While a loss in Wakefield would suggest Johnson’s appeal to the new voters he won over in 2019 isn’t enduring, the result in Tiverton and Honiton may provoke more concern. The constituency has been Tory since its creation in 1997, and its two predecessor seats voted Conservative almost continuously since the nineteenth century.

Image of a tree blooming in pink flowers and in the background skyscrapers against a blue, cloudless sky.
Richard Foord, the Liberal Democrat candidate for the Tiverton and Honiton by-election, in May.
Photographer: Finnbarr Webster/Getty Images

Defeat would be seismic for the Tory mood. They’re defending a 24,000 majority, but the Liberal Democrats are buoyed by overturning Tory majorities of 23,000 and 16,000 at special elections in North Shropshire in December and Chesham and Amersham last June. “There is no such thing as a safe Conservative seat,” Liberal leader Ed Davey said last Thursday.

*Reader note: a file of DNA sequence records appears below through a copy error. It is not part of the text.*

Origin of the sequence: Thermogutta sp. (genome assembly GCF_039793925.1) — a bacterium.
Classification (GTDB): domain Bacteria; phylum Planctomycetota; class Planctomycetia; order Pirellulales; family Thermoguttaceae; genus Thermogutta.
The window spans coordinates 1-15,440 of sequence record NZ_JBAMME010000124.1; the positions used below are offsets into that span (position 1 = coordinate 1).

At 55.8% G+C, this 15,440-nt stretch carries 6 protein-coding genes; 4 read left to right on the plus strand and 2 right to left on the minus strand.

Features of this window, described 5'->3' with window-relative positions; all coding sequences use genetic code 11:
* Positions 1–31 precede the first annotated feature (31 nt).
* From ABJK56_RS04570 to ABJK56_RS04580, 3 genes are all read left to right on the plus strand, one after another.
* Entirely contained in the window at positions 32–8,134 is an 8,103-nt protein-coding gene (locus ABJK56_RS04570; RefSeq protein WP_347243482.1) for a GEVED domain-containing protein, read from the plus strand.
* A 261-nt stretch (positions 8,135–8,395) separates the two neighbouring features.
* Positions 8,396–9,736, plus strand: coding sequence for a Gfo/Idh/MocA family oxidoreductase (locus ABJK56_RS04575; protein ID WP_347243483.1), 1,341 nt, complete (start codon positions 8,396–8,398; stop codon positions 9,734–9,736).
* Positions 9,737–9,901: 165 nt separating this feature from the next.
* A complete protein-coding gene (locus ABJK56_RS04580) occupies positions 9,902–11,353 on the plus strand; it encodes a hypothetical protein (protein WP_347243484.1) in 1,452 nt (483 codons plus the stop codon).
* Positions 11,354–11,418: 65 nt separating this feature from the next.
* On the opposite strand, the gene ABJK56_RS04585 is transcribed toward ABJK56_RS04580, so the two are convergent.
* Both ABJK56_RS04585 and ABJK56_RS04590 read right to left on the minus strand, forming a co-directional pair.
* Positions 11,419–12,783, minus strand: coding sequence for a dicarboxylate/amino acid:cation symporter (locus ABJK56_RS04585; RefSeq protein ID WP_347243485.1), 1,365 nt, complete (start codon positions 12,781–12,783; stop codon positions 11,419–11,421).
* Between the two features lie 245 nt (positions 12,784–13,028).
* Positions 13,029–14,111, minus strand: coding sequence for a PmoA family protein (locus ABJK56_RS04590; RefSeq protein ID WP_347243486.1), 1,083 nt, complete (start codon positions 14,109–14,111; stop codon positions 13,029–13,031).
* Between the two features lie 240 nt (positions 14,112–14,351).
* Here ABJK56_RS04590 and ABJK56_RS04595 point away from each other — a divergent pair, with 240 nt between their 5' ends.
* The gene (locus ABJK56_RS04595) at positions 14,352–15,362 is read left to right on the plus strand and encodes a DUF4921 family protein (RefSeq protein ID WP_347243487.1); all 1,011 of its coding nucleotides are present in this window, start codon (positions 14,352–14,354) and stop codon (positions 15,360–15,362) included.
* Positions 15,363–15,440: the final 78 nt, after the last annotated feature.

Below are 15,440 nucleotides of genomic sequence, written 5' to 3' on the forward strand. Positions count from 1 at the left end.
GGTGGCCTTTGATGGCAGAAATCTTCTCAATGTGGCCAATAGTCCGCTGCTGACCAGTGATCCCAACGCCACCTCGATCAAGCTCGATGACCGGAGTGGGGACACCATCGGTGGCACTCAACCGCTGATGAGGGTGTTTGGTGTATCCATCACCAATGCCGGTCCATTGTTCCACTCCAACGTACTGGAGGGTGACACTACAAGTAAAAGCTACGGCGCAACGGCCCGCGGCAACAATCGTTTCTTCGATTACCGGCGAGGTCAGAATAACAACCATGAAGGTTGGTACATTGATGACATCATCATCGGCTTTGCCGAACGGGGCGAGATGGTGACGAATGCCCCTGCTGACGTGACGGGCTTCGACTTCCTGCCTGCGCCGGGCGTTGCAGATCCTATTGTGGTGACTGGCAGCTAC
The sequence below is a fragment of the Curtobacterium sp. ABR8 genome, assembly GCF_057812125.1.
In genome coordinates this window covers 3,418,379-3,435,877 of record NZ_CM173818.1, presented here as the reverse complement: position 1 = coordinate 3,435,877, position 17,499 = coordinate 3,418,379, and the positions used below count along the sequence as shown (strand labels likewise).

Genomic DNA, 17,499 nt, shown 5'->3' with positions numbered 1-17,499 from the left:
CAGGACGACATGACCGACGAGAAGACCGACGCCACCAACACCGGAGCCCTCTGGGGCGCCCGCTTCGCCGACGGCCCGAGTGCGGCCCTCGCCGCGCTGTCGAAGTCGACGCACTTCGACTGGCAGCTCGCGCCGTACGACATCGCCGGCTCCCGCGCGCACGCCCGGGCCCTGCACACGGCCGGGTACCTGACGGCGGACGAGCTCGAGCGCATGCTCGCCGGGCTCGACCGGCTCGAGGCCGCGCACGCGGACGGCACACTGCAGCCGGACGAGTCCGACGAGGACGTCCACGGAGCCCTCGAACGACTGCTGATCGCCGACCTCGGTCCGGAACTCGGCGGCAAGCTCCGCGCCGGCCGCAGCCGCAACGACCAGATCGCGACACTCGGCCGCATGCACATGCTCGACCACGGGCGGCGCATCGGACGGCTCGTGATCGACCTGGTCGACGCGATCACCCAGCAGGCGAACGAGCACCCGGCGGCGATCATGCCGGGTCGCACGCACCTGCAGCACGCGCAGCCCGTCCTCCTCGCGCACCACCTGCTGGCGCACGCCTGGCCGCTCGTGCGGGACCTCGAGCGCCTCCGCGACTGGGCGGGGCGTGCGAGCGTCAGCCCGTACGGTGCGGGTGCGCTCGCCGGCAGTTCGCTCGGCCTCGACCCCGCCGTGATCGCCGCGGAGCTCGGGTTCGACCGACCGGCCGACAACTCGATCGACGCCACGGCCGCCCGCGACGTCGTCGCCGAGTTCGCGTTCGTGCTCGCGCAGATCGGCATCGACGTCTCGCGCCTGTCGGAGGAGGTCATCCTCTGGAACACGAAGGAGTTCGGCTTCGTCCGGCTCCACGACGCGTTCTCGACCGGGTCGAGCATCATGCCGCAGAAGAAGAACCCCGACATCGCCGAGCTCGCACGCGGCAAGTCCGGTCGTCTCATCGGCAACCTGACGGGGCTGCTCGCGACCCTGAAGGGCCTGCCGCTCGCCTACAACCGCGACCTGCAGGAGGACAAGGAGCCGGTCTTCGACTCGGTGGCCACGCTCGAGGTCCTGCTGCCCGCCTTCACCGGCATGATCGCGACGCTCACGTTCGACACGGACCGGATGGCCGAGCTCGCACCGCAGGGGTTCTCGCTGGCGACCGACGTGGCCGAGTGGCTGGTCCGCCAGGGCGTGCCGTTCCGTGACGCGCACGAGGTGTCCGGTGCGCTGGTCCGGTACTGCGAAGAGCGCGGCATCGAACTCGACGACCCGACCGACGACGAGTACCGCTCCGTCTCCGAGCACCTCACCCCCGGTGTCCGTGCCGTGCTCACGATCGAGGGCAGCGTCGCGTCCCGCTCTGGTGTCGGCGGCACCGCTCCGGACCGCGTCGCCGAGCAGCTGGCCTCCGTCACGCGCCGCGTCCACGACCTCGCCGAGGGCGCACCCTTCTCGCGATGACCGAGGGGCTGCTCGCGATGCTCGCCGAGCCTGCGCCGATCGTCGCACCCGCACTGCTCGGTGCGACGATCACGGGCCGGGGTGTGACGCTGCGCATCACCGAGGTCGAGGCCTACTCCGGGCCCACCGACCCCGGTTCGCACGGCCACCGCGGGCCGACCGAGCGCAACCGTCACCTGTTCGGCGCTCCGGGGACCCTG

“The loss of Tiverton and Honiton would be a really crushing blow,” said Tim Bale, professor of politics at Queen Mary University London, adding that defeat in both votes would renew doubts over Johnson’s future.

The seat’s economic fortunes have fared little better than Wakefield during Johnson’s tenure. Bloomberg’s scorecard shows it losing ground to the capital in seven of 12 indicators, especially when it comes to government spending, transport expenditure, foreign investment and home affordability.

Tiverton and Honiton’s Levelling Up Scorecard

The fear among Johnson’s internal critics is that he’s shedding support from both wings of the 2019 voter base, on course to give up the gains in the Red Wall because Brexit is no longer a defining issue and the economy is suffering, while alienating the party’s historic support in the south. High-profile Tories such as Deputy Prime Minister Dominic Raab and former health secretary Jeremy Hunt are among those who risk losing seats in any Lib Dem resurgence at a general election.

In theory Johnson is safe for a year from a fresh leadership challenge under current rules, but if 150 Conservative MPs wrote to 1922 committee chair Graham Brady demanding another ballot, the request would be difficult to ignore, Bale said.

“Not that many more MPs have to move across into the no-confidence column to be able to get rid of him,” he said.